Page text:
Add roux to the bisque soup to thicken to your desired consistency.
For my lightened up version of lobster bisque, I used corn starch slurry to thicken the soup.
Can I Freeze Lobster Bisque?
I don’t recommend freezing the soup because the lobster meat will turn rubbery after frozen.
However, you may keep the bisque in the refrigerator for up to 3 days.
To serve, just reheat in the microwave and serve warm.
Can I Skip Alcohol in the Recipe?
You can skip alcohol in the recipe. Brandy or sherry are also added but it’s optional.
How Many Calories per Serving?
This soup recipe is 641 calories per serving.
What Dishes to Serve with Lobster Bisque?
Serve this soup with French baguette or other seafood dishes. For a restaurant-style meal, I recommend the following recipes.
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- 3 small lobsters (1 1/2 lbs. each (0.6 kg))
- 4 cups lobster stock
- 4 tablespoons unsalted butter
- 4 oz. onion, peeled and diced
- 4 oz. carrot, peeled and diced
- 4 oz. tomato, diced
- 1/2 cup white wine or Japanese cooking sake
- 2 tablespoons brandy or sherry (optional)
- 1/4 teaspoon turmeric powder
- 5 bay leaves
- 10 Italian parsley sprigs (no leaves)
- 3/4 cup whipping cream
- 1/2 teaspoon salt or to taste
- Freshly ground black pepper
- 3 heavy dashes cayenne pepper
- 1 tablespoon Japanese mirin sweet rice wine (optional)
- 1 tablespoon corn starch
- 2 tbsp water
- 1 tablespoon chopped Italian parsley leaves
- In a large soup pot, add 5 cups of water and bring it to boil. Add the lobsters (head down) and cook the lobsters for 10 mins. Use a strainer to remove the lobsters, let cool.
- Extract the lobster meat from the tails and claws. Cut the lobster tails and claws into bite-sized pieces, set aside.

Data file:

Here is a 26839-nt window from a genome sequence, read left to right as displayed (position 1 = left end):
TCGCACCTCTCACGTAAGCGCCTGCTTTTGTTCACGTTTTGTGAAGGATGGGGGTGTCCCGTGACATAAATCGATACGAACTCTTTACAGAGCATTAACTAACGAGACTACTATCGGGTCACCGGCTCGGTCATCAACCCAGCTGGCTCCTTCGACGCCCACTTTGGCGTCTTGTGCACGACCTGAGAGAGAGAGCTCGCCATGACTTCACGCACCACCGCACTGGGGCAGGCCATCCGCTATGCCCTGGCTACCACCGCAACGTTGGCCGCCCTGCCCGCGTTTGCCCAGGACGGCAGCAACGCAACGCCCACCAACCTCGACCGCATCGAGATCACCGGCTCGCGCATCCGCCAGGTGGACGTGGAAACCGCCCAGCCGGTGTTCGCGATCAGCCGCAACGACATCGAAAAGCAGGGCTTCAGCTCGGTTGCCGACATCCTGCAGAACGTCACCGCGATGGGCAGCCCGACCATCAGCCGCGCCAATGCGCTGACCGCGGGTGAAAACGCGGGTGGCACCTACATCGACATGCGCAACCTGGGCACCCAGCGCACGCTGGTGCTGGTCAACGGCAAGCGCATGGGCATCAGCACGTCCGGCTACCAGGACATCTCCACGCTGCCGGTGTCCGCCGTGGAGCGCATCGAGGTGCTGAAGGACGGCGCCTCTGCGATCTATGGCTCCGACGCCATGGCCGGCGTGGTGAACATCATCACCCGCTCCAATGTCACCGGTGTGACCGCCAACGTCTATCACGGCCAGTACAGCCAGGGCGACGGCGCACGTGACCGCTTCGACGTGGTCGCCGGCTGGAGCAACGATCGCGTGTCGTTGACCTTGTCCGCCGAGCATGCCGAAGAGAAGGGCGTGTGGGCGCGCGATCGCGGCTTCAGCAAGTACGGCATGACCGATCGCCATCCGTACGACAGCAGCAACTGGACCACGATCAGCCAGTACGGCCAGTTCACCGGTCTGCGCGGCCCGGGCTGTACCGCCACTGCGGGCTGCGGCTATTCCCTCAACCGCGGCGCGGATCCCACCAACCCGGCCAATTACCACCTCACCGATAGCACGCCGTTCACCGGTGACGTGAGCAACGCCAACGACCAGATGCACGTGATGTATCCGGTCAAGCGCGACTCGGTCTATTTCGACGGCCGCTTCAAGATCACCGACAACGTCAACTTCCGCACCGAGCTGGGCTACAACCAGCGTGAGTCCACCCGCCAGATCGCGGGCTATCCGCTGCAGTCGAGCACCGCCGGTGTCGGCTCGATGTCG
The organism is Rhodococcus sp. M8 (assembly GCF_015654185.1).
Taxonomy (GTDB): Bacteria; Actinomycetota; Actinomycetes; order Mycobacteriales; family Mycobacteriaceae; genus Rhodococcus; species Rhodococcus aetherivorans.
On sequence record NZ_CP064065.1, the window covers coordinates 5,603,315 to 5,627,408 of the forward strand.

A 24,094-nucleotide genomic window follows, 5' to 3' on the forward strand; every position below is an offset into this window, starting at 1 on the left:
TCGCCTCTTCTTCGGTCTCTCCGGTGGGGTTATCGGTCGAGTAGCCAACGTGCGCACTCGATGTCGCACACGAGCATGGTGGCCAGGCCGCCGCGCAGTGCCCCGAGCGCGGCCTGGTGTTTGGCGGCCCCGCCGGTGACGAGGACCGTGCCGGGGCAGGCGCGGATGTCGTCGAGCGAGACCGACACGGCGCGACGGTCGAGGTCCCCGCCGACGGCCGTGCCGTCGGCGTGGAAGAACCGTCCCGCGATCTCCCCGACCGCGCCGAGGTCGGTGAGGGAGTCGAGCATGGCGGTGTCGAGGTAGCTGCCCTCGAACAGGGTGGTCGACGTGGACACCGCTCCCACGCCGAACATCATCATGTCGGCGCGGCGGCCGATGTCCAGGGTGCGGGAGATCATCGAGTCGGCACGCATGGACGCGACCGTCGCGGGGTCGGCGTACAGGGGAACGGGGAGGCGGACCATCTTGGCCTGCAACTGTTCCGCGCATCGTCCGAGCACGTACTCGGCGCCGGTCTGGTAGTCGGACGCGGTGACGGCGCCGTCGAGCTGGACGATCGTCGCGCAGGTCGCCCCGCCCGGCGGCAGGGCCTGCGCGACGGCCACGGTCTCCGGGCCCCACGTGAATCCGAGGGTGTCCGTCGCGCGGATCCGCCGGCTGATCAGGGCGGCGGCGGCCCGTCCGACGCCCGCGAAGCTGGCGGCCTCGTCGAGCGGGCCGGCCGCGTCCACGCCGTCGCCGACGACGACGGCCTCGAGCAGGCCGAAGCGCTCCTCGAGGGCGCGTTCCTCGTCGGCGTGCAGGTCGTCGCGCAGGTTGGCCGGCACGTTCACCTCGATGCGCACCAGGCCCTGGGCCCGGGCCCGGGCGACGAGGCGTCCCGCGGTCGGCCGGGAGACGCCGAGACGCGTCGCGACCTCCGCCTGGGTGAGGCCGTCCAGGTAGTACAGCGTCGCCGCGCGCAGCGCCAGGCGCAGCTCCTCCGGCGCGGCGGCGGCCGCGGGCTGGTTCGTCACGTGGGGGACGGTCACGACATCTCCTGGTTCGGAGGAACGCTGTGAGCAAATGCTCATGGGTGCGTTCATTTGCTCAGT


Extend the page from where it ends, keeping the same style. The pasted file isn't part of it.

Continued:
- Add the lobster heads and shells back to the lobster boiling water. Simmer on medium-low heat for 30 minutes, or until the stock reduces to 4 cups. Strain the lobster stock, discard the heads and shell.
- In a medium soup pot, heat up the butter and sauté the onion, carrot and tomato on low heat until the vegetables start to caramelize.
- Add the lobster stock, white wine or Japanese cooking sake, brandy or sherry (if using), turmeric powder, bay leaves and Italian parsley sprigs. Simmer the bisque for 30 minutes over medium-low heat.
- Discard the bay leaves and Italian parsley sprigs from the soup. Using a blender or immersion blender, puree the soup until smooth. Strain the soup using a fine mesh sieve. Discard the residue.
- Simmer the soup again on low heat. Add the whipping cream and season with sea salt, freshly ground black pepper, cayenne pepper and mirin, if using.
- Thicken the soup with corn starch plus water mixture. Simmer on low heat for 15 minutes or until the soup thickens to your desired thickness.
- Add the lobster meat into the soup, stir to combine well. Turn off the heat and ladle the lobster bisque soup and lobster in four (4) soup bowls. Serve immediately with chopped parsley.
Notice: Nutrition is auto-calculated, using Spoonacular, for your convenience. Where relevant, we recommend using your own nutrition calculations.